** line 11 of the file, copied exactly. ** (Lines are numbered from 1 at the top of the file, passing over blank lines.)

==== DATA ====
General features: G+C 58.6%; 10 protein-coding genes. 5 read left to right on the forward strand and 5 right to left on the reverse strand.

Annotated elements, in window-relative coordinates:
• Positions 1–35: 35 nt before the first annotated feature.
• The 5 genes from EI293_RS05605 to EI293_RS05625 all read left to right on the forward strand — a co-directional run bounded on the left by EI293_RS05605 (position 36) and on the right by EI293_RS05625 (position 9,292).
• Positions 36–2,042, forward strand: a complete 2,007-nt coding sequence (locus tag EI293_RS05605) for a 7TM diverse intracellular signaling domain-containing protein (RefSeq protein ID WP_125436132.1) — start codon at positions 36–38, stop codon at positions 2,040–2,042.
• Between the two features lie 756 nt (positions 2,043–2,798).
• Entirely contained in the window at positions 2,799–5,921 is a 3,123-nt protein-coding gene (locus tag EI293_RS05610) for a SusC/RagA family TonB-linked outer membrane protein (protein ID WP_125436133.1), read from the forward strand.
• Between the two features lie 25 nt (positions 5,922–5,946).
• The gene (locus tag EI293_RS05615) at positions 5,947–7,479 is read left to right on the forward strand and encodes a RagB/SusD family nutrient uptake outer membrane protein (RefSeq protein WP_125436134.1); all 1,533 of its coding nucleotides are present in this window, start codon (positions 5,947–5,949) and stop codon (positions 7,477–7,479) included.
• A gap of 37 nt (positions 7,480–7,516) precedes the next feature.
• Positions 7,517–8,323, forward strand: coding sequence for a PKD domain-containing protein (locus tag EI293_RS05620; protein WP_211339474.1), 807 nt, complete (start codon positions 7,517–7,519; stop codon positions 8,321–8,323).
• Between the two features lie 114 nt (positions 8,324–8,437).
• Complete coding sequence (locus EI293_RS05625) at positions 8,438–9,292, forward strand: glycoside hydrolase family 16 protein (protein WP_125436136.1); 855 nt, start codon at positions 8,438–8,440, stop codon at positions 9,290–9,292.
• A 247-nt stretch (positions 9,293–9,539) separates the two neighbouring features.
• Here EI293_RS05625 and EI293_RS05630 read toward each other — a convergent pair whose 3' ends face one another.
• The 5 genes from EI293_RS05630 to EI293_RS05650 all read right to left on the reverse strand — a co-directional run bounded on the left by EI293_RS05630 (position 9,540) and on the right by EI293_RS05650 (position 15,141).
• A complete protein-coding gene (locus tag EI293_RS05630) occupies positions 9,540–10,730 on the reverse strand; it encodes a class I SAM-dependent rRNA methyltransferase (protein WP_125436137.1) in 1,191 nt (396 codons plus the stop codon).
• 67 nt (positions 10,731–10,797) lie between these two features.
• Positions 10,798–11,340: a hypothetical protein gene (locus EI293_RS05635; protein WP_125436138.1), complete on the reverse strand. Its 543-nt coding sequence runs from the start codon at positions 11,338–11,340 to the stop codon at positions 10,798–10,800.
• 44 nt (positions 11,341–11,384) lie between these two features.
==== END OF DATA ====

• Positions 7,517–8,323, forward strand: coding sequence for a PKD domain-containing protein (locus tag EI293_RS05620; protein WP_211339474.1), 807 nt, complete (start codon positions 7,517–7,519; stop codon positions 8,321–8,323).